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Don’t Ruin Venture Capital
Congress seems intent on punishing the financial industry, but it is important to remember that VC firms don’t ask for bailouts. Gordon Crovitz in the WSJ:
Just when the economy needs risk-taking the most, risk-takers are under the most threat. The Treasury now wants venture-capital firms declared as systemic risks and put under tight restrictions as part of the broader re-regulation of financial firms. Venture capitalists argue that since they don’t use debt and their firms are comparatively small, they shouldn’t come under rules designed for highly leveraged, too-big-to-fail banks.
No venture capital firm has asked to be bailed out, and none are too big to fail. As hard as it is for regulators to understand, the nature of venture capital is such that it should not even aspire to be a low-risk enterprise.
How this debate turns out matters, because some 20% of U.S. gross national product is created by companies that were formed through venture backing. They include Intel, Apple and Google. How policy makers treat venture capital is a measure of the amount of innovation and enterprise that happens in an economy, with more regulation leading to less innovation.
This is a tough time for venture capital, with investments by firms falling more than 50% in the second quarter. The 700 or so venture-capital firms in the U.S. are mostly small partnerships, with a modest voice in Washington. They say the industry as we know it can’t survive if firms are regulated as investment advisers, which would mean complying with rules for disclosure, compliance, record keeping and privacy designed for huge firms.
This is a good time to recall that the venture-capital industry was born as a reaction to New Deal regulations that stifled capital and prolonged the Depression. The country’s first venture-capital firm (other than family-run funds) was American Research and Development, planned in the 1930s and launched after World War II in Boston.
Its leader was longtime Harvard Business School professor Georges Doriot, who is the subject of a fascinating recent biography, “Creative Capital,” by Spencer Ante. Mr. Ante, a BusinessWeek editor, tells me that as he researched the topic “one of the most surprising things I learned was how concerned financiers and industrialists had become about the riskless economy in direct response to the New Deal. Even in the 1930s, people understood that small business was the lifeblood of the economy.”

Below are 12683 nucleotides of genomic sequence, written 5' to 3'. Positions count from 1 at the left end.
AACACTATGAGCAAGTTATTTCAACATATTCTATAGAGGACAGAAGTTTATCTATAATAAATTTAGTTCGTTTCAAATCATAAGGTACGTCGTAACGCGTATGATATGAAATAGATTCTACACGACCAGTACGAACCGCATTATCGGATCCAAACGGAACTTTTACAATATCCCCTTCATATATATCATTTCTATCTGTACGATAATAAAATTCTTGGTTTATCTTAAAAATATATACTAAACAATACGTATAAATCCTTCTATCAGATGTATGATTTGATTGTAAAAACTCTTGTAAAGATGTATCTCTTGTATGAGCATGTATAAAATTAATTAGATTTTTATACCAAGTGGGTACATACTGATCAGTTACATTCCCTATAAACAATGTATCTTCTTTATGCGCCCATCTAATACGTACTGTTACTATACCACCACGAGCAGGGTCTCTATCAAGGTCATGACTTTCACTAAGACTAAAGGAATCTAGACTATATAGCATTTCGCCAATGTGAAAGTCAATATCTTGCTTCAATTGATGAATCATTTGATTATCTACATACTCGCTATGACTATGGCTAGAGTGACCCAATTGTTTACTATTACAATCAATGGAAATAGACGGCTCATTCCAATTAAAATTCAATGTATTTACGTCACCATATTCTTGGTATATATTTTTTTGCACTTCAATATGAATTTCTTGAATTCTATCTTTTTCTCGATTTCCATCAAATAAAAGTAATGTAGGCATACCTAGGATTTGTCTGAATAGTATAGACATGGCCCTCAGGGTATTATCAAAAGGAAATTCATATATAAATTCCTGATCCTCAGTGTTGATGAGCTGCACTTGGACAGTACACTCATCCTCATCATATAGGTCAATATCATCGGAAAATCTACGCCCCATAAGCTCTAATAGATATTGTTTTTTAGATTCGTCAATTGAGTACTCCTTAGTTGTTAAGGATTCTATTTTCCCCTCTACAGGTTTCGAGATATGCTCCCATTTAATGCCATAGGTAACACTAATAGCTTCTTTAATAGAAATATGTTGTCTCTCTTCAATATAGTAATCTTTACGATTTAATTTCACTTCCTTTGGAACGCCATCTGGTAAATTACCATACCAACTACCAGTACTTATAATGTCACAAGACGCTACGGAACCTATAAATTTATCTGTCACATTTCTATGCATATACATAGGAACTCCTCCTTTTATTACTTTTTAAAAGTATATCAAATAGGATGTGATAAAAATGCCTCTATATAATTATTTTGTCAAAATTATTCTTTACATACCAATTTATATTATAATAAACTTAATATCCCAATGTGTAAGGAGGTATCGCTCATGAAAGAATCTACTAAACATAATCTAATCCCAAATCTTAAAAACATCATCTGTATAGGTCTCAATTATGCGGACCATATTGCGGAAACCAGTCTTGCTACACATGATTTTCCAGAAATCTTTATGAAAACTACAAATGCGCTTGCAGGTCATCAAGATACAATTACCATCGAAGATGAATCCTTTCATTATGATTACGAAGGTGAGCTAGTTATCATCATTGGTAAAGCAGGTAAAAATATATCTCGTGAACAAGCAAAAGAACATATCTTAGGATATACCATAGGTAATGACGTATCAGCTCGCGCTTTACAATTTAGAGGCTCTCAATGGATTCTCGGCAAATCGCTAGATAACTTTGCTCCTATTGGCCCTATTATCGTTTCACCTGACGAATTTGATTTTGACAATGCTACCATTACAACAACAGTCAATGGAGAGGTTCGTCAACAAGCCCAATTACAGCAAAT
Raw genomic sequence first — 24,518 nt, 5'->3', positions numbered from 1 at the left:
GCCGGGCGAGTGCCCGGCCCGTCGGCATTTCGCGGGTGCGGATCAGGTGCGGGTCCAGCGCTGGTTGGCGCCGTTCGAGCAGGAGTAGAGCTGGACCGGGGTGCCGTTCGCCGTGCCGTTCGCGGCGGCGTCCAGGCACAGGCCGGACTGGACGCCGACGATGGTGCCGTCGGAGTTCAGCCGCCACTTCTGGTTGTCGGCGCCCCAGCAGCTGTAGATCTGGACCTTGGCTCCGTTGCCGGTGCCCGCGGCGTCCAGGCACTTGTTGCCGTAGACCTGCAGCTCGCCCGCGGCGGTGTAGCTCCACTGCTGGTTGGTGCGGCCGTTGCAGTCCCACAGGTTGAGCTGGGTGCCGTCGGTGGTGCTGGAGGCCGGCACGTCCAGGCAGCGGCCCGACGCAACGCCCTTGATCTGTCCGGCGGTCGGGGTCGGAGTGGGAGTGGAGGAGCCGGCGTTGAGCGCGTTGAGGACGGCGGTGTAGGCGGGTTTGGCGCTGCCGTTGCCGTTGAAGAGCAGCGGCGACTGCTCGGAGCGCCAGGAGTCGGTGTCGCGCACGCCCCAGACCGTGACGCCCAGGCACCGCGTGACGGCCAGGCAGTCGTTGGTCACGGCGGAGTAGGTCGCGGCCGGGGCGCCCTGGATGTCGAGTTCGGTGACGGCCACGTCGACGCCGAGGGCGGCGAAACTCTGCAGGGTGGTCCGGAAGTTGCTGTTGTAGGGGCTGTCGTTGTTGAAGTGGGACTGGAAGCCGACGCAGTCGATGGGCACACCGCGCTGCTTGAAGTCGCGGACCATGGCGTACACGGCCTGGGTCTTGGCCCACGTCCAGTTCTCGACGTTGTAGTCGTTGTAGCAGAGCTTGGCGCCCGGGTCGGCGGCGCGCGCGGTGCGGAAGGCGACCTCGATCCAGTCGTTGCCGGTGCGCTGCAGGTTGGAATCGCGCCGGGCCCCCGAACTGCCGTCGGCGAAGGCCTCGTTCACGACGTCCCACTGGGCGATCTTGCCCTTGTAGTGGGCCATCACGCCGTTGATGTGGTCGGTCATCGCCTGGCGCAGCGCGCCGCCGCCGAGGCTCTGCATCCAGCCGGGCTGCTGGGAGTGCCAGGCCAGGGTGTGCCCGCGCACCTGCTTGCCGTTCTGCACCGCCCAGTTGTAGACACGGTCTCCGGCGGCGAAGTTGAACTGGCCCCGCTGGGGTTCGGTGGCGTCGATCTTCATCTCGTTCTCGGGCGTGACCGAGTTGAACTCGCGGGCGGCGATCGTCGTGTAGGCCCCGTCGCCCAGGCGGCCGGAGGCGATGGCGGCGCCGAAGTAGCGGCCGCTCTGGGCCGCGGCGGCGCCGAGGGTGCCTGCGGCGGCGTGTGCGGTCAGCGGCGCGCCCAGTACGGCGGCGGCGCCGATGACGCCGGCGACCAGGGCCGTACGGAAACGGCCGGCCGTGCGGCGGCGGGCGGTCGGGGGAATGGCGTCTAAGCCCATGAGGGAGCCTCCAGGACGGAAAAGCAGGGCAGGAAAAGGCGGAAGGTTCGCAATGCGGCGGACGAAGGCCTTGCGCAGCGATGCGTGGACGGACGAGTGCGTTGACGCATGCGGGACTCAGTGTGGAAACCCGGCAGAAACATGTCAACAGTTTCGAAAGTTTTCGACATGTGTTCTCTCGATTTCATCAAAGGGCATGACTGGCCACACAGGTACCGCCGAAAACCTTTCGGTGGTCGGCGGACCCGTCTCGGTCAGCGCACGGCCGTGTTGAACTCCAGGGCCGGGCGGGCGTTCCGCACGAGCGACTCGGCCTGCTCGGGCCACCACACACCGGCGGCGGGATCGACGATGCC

American Research and Development backed early-stage companies deemed too risky by banks and investment trusts at the time. The firm was an early investor in Digital Equipment Corp., the Boston-area company that revolutionized computing.
Despite financial success, the history of the firm is a reminder that our regulatory system, by its nature focused on avoiding risk, has a hard time dealing with investment firms whose mission is to take risks. Doriot was a well-known name in commerce and academia from the 1940s through the 1970s. He was the first French graduate of Harvard Business School, a founder of the INSEAD business school and a leading adviser to the U.S. military.
But even as a pillar of Boston’s commercial and academic worlds, Doriot had many run-ins with federal regulators. Over the years, regulators dictated compensation for the American Research and Development staff, tried to force disclosure of the performance of its early-stage companies, and second-guessed how it tracked the valuations of its investments.
The Securities and Exchange Commission hounded the company so often that Doriot once wrote a three-page memo saying, “ARD has more knowledge of what is right and wrong than the average person at the SEC.” He was prudent enough not to send it. He did mail another memo to the SEC enforcement office in Boston, in 1965: “I rather resent, after 20 years of experience, to have two men come here, spend two days, and tell us that we do not know what we are doing.”
Uncertainty about which regulations applied to early-stage investing slowed the growth of venture capital. It wasn’t until deregulation in the late 1970s that the industry took off. The capital gains tax rate was cut to 28% from nearly 50% in 1978, and for the first time pension funds and other fiduciaries could include venture capital as part of an overall portfolio. During this vital period venture firms began to nourish what are today’s high-tech leaders, from information technology and the Internet to genetic research and health care.
The proposal now to tighten how venture firms operate suggests that we are in a stage of the regulatory cycle closer to the New Deal than to the entrepreneurial era that followed. Adding regulatory burdens would do nothing to help the investors in venture funds who are willing to take the big risks, knowing that about half of venture-backed companies fail. It would only increase the costs of doing business and make risk-takers more risk-averse.